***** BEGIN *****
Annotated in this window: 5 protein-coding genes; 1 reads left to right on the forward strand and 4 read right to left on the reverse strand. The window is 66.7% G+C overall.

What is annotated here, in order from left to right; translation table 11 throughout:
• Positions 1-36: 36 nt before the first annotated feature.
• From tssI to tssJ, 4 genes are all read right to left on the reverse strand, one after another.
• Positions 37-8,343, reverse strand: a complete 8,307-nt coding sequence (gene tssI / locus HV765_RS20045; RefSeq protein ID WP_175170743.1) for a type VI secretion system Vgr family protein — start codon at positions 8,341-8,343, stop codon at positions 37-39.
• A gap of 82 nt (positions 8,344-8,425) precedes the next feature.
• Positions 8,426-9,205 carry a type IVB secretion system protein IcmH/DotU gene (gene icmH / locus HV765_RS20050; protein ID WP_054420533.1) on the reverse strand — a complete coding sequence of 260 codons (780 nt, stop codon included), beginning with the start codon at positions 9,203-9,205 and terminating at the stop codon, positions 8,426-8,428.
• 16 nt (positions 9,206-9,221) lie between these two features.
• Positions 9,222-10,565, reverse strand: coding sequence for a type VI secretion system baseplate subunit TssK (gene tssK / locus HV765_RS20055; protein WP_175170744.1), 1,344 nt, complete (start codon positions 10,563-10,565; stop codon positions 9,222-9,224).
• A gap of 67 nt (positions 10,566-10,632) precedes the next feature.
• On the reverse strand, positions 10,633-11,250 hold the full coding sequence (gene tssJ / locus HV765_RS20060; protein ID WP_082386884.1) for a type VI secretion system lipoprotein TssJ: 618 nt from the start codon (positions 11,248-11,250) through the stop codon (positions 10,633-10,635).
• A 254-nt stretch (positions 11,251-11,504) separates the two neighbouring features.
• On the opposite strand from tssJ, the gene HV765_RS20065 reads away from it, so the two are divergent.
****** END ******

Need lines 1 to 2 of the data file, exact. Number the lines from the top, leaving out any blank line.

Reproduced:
Annotated in this window: 5 protein-coding genes; 1 reads left to right on the forward strand and 4 read right to left on the reverse strand. The window is 66.7% G+C overall.

What is annotated here, in order from left to right; translation table 11 throughout: